* Utopia and dystopia in quantum superposition: New parking meters text you when time’s running out.
But there is something troubling about this sea of C.G.I.-perfect flesh, shaved and scentless and not especially medieval. It’s unsettling to recall that these are not merely pretty women; they are unknown actresses who must strip, front and back, then mimic graphic sex and sexual torture, a skill increasingly key to attaining employment on cable dramas. During the filming of the second season, an Irish actress walked off the set when her scene shifted to what she termed “soft porn.” Of course, not everyone strips: there are no truly explicit scenes of gay male sex, fewer lingering shots of male bodies, and the leading actresses stay mostly buttoned up. Artistically, “Game of Thrones” is in a different class from “House of Lies,” “Californication,” and “Entourage.” But it’s still part of another colorful patriarchal subculture, the one called Los Angeles.
* Terrible news, state by state:
* Contemplating these dreary statistics, one might well conclude that the United States is — to a distressing extent — a nation of violent, intolerant, ignorant, superstitious, passive, shallow, boorish, selfish, unhealthy, unhappy people, addicted to flickering screens, incurious about other societies and cultures, unwilling or unable to assert or even comprehend their nominal political sovereignty. Or, more simply, that America is a failure.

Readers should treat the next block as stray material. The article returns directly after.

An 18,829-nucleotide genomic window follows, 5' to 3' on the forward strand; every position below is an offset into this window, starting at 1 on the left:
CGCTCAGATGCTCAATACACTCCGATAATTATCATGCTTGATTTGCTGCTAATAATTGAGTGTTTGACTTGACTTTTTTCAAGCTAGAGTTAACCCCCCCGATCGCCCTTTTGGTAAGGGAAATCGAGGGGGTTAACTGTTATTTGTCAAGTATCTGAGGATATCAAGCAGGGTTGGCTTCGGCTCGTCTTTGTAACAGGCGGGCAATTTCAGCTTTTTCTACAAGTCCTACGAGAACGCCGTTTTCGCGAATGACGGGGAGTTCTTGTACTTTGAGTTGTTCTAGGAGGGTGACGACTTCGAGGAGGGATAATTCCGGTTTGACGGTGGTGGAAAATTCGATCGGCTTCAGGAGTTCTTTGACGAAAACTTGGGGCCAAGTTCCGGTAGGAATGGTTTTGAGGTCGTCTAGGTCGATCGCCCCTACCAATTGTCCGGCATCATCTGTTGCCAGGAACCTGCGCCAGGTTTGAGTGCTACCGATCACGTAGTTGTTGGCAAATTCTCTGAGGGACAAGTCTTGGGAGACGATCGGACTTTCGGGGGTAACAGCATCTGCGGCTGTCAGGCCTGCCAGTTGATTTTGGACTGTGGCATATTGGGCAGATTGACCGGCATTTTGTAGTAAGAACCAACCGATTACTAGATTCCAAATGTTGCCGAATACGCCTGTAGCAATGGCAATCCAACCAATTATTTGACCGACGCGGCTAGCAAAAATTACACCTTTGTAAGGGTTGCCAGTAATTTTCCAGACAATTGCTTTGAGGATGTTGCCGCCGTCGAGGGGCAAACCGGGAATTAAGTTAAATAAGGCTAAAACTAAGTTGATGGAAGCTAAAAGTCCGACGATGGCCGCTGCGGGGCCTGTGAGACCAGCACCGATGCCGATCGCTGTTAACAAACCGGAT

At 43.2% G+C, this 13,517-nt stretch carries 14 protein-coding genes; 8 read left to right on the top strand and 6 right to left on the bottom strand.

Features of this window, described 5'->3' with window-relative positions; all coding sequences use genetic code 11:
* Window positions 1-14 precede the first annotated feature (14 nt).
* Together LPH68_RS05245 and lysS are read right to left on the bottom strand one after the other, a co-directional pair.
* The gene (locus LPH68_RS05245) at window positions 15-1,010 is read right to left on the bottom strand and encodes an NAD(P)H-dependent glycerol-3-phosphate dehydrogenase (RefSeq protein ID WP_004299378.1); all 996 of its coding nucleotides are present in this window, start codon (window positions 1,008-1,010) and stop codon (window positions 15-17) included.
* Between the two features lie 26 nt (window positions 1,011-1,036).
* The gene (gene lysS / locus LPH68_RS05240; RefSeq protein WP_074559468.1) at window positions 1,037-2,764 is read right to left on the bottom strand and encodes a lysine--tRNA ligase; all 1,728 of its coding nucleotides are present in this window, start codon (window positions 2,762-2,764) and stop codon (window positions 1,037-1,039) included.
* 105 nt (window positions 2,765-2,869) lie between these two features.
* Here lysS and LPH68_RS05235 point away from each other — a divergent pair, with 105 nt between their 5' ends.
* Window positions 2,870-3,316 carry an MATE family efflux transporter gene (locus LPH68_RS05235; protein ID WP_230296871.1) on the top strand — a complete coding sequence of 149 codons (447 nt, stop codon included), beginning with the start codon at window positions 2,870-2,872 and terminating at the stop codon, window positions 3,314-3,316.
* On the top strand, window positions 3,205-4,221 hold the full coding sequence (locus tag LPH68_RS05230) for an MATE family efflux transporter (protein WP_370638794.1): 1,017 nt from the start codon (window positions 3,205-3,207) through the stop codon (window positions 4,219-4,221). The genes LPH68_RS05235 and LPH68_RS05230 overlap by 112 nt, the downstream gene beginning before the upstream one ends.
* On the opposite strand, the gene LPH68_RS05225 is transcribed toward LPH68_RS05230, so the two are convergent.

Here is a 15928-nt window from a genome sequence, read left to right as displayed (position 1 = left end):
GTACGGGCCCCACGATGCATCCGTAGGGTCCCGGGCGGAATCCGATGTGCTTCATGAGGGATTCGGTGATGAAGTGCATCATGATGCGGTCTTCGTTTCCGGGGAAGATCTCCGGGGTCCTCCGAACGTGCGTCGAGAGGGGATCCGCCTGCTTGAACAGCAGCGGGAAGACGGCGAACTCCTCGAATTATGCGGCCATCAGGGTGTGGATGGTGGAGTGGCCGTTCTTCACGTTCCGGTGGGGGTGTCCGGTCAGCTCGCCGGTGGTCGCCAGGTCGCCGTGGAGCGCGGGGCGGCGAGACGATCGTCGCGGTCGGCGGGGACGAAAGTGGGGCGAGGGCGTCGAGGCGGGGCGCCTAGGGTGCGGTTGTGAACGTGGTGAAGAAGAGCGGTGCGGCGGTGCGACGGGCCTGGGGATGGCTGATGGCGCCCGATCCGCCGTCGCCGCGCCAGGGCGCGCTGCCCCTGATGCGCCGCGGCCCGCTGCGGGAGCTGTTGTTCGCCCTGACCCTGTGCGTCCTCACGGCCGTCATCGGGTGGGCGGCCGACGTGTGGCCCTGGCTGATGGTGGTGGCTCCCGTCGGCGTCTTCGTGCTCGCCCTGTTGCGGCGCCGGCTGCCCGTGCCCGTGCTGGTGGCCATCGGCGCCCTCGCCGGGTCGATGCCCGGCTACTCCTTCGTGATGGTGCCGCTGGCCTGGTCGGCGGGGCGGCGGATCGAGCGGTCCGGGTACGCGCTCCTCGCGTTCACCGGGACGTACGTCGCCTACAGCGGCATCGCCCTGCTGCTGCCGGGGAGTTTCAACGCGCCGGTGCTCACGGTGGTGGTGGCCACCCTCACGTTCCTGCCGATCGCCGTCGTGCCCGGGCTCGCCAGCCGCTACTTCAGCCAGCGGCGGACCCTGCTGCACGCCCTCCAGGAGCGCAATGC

* The New Yorker‘s science fiction issue is live. If you wanted to get me to read New Yorker fiction for the first time in years, well, mission accomplished…
* And we’re still pouring college money down the for-profit drain. Because never learning from your mistakes is the most important thing we have to teach.
* kimstanleyrobinson.info has your 2312 interviews and reviews. I’ll have a review of this in the Los Angeles Review of Books next month.
* Lindsey Thomas rounds up the season’s bleak articles on the state of graduate education in the humanities with a focus on the issue that nearly everyone overlooks: “Graduate students, especially in the humanities, are not just students, endlessly toiling away in our foxholes/ivory towers (depending on which side of the “debate” you’re on) in our lurching quests for new knowledge. No; we are also instructors, and along with the ever-growing numbers of adjunct and non-tenure-track faculty, we constitute over 70% of the postsecondary instructional workforce nationwide.”
* Erik Loomis reviews If a Tree Falls: A Story of the Earth Liberation Front.
* And Facebook may have botched its IPO in much more dramatic fashion than originally thought.